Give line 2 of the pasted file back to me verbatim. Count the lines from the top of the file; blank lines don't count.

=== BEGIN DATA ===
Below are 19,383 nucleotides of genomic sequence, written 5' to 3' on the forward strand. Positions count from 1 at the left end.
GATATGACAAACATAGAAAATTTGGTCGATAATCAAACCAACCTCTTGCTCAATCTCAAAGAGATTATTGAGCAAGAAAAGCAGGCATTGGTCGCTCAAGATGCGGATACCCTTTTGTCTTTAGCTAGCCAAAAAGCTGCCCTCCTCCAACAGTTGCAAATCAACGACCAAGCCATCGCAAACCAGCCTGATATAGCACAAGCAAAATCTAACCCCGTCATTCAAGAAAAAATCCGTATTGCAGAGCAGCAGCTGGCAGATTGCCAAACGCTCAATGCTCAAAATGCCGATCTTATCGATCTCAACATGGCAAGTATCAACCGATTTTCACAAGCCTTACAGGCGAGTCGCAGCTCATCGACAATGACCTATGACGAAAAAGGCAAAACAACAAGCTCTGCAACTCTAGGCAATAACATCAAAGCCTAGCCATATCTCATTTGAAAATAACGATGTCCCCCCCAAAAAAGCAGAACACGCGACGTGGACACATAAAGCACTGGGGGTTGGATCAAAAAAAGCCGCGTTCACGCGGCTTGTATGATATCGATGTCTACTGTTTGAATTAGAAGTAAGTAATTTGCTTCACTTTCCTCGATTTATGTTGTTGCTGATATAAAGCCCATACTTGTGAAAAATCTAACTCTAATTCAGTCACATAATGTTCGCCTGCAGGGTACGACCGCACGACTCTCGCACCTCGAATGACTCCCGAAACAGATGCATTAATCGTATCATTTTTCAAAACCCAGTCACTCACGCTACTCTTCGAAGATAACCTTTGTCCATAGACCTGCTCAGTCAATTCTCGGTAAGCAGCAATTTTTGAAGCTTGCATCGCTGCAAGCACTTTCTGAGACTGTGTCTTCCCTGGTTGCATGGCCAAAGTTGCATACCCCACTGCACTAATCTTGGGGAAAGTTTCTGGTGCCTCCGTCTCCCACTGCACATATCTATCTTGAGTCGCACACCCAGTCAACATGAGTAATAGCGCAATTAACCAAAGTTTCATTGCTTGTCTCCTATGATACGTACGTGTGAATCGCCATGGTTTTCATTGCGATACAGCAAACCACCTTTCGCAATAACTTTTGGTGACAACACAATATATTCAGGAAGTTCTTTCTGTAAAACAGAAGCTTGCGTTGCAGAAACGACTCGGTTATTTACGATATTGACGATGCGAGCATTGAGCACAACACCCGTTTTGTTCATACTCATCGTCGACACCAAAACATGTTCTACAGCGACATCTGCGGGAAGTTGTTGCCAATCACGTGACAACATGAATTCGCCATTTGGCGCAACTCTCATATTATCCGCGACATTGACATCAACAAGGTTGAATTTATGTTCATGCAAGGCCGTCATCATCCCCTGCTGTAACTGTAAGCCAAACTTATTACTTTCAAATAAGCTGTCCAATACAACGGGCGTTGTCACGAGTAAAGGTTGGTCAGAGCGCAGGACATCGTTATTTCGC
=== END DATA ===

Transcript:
GATATGACAAACATAGAAAATTTGGTCGATAATCAAACCAACCTCTTGCTCAATCTCAAAGAGATTATTGAGCAAGAAAAGCAGGCATTGGTCGCTCAAGATGCGGATACCCTTTTGTCTTTAGCTAGCCAAAAAGCTGCCCTCCTCCAACAGTTGCAAATCAACGACCAAGCCATCGCAAACCAGCCTGATATAGCACAAGCAAAATCTAACCCCGTCATTCAAGAAAAAATCCGTATTGCAGAGCAGCAGCTGGCAGATTGCCAAACGCTCAATGCTCAAAATGCCGATCTTATCGATCTCAACATGGCAAGTATCAACCGATTTTCACAAGCCTTACAGGCGAGTCGCAGCTCATCGACAATGACCTATGACGAAAAAGGCAAAACAACAAGCTCTGCAACTCTAGGCAATAACATCAAAGCCTAGCCATATCTCATTTGAAAATAACGATGTCCCCCCCAAAAAAGCAGAACACGCGACGTGGACACATAAAGCACTGGGGGTTGGATCAAAAAAAGCCGCGTTCACGCGGCTTGTATGATATCGATGTCTACTGTTTGAATTAGAAGTAAGTAATTTGCTTCACTTTCCTCGATTTATGTTGTTGCTGATATAAAGCCCATACTTGTGAAAAATCTAACTCTAATTCAGTCACATAATGTTCGCCTGCAGGGTACGACCGCACGACTCTCGCACCTCGAATGACTCCCGAAACAGATGCATTAATCGTATCATTTTTCAAAACCCAGTCACTCACGCTACTCTTCGAAGATAACCTTTGTCCATAGACCTGCTCAGTCAATTCTCGGTAAGCAGCAATTTTTGAAGCTTGCATCGCTGCAAGCACTTTCTGAGACTGTGTCTTCCCTGGTTGCATGGCCAAAGTTGCATACCCCACTGCACTAATCTTGGGGAAAGTTTCTGGTGCCTCCGTCTCCCACTGCACATATCTATCTTGAGTCGCACACCCAGTCAACATGAGTAATAGCGCAATTAACCAAAGTTTCATTGCTTGTCTCCTATGATACGTACGTGTGAATCGCCATGGTTTTCATTGCGATACAGCAAACCACCTTTCGCAATAACTTTTGGTGACAACACAATATATTCAGGAAGTTCTTTCTGTAAAACAGAAGCTTGCGTTGCAGAAACGACTCGGTTATTTACGATATTGACGATGCGAGCATTGAGCACAACACCCGTTTTGTTCATACTCATCGTCGACACCAAAACATGTTCTACAGCGACATCTGCGGGAAGTTGTTGCCAATCACGTGACAACATGAATTCGCCATTTGGCGCAACTCTCATATTATCCGCGACATTGACATCAACAAGGTTGAATTTATGTTCATGCAAGGCCGTCATCATCCCCTGCTGTAACTGTAAGCCAAACTTATTACTTTCAAATAAGCTGTCCAATACAACGGGCGTTGTCACGAGTAAAGGTTGGTCAGAGCGCAGGACATCGTTATTTCGC